A quarter of a century of “the glass cube”
On this day 25 years ago, 28 May 1995, the National and University Library in Zagreb moved into the building that it is currently located in, the so-called “glass cube”, as the Library is frequently referred to in architectural terms. Also evoking the famous verses of the great Croatian poet Tin Ujević, this “crystal cube of serenity” was designed by distinguished Croatian architects Velimir Neidhardt, Davor Mance, Zvonimir Krznarić and Marijan Hržić, who during this major culturally significant national construction project were inspired by the vision of the 21st-century library.
The Library’s relocation from its previous building, the art nouveau beauty in Marko Marulić Square today housing the Croatian State Archives, marked a wider opening to its users of the Library’s collections and resources, which currently include over 3.5 million items, occupying 12,900m of shelves in open access reading rooms and 110,000m of mobile shelves in closed stacks. The Library proved worthy of such enlargement as a national and university library not only by better performing its traditional tasks and increasing the quality of its standard services, but also by using it as an opportunity to stimulate the advancement of Croatian librarianship in terms of placing its focus on the development of innovation and creative use of digital technologies, the latest result of which is the successful work of its Digital Laboratory, NSK DigiLab, which recently moved into new offices.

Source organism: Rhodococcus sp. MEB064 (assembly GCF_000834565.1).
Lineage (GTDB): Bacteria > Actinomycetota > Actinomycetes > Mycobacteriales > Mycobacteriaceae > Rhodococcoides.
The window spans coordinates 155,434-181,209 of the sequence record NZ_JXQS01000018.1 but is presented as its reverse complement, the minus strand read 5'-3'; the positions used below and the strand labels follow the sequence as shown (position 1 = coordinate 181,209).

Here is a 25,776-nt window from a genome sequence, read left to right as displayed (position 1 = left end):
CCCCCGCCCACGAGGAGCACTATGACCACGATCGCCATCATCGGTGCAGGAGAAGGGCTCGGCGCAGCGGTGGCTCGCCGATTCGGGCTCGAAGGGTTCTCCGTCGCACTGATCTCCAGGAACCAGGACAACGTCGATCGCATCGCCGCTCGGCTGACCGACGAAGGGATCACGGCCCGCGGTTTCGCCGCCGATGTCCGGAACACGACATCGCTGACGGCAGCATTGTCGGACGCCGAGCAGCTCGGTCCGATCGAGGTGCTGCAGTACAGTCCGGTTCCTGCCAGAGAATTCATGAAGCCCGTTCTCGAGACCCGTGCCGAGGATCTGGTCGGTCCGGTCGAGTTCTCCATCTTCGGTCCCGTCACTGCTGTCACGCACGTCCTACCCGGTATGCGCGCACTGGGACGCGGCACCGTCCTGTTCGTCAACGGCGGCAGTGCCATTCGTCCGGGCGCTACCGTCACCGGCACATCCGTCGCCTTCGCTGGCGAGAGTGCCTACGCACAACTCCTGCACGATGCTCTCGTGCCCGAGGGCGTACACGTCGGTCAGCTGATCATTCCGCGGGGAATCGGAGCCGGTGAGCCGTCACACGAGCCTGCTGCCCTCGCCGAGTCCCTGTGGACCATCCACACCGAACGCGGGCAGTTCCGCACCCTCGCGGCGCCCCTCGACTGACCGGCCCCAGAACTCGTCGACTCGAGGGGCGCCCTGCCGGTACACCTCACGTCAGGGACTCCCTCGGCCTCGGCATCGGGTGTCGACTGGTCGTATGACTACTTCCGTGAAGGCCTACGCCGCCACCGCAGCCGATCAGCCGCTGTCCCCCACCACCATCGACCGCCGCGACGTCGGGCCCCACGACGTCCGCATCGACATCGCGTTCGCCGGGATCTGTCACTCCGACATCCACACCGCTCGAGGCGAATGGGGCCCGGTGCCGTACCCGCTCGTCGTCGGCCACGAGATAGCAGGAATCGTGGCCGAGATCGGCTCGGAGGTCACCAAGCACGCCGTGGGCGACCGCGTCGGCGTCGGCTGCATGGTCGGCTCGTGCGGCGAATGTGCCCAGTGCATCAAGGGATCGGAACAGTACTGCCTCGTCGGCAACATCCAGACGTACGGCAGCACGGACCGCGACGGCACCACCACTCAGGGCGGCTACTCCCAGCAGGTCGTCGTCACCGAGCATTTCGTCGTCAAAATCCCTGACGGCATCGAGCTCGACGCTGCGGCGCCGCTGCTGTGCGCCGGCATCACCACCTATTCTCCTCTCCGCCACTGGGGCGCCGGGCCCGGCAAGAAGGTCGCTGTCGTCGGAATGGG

Half a century passed between the appearance of the first initiatives for erecting the Library’s current building and its opening in 1995. Its construction started in 1988, with the laying of the cornerstone on 5 May, and was completed only recently, in December 2019, shortly after which the Library became the proud seat of Croatia’s presidency of the Council of the European Union.
Photo by: Tibor God.